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During neurodegenerative disease, the multifunctional RNA-binding protein TDP-43 undergoes a vast array of post-translational modifications, including phosphorylation, acetylation, and cleavage. Many of these alterations may directly contribute to the pathogenesis of TDP-43 proteinopathies, which include most forms of amyotrophic lateral sclerosis (ALS) and approximately half of all frontotemporal dementia, pathologically identified as frontotemporal lobar degeneration (FTLD) with TDP-43 pathology. However, the relative contributions of the various TDP-43 post-translational modifications to disease remain unclear, and indeed some may be secondary epiphenomena rather than disease-causative. It is therefore critical to determine the involvement of each modification in disease processes to allow the design of targeted treatments. In particular, TDP-43 C-terminal fragments (CTFs) accumulate in the brains of people with ALS and FTLD and are therefore described as a neuropathological signature of these diseases. Remarkably, these TDP-43 CTFs are rarely observed in the spinal cord, even in ALS which involves dramatic degeneration of spinal motor neurons. Therefore, TDP-43 CTFs are not produced non-specifically in the course of all forms of TDP-43-related neurodegeneration, but rather variably arise due to additional factors influenced by regional heterogeneity in the central nervous system. In this review, we summarize how TDP-43 CTFs are generated and degraded by cells, and critique evidence from studies of TDP-43 CTF pathology in human disease tissues, as well as cell and animal models, to analyze the pathophysiological relevance of TDP-43 CTFs to ALS and FTLD. Numerous studies now indicate that, although TDP-43 CTFs are prevalent in ALS and FTLD brains, disease-related pathology is only variably reproduced in TDP-43 CTF cell culture models. Furthermore, TDP-43 CTF expression in both transgenic and viral-mediated in vivo models largely fails to induce motor or behavioral dysfunction reminiscent of human disease. We therefore conclude that although TDP-43 CTFs are a hallmark of TDP-43-related neurodegeneration in the brain, they are not a primary cause of ALS or FTLD.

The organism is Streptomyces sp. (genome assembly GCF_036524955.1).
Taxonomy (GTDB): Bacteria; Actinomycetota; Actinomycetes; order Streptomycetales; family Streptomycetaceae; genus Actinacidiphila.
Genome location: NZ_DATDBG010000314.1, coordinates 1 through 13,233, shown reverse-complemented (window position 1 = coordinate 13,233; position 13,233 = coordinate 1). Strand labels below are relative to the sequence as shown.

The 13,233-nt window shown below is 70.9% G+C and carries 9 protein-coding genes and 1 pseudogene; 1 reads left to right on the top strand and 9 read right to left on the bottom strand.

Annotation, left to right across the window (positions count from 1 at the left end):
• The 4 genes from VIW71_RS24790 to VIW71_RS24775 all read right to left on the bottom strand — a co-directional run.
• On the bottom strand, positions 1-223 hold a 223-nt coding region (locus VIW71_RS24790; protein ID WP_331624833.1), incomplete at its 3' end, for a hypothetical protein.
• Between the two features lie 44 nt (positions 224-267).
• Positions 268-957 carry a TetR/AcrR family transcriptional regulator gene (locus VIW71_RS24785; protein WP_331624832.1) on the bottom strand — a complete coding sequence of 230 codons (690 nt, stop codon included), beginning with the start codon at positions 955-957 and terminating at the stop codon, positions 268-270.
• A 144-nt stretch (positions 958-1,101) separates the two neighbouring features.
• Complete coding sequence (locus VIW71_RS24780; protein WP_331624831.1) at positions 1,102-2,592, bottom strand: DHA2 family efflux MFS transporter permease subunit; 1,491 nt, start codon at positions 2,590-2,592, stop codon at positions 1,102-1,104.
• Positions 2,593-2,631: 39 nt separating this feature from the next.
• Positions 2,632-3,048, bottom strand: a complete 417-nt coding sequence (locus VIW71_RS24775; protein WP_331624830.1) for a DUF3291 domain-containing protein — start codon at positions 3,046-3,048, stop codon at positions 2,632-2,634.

Bibliographical noteCopyright the Author(s) 2019. Version archived for private and non-commercial use with the permission of the author/s and according to publisher conditions. For further rights please contact the publisher.
- amyotrophic lateral sclerosis (ALS)
- motor neuron disease (MND)
- frontotemporal lobar degeneration (FTLD-TDP)
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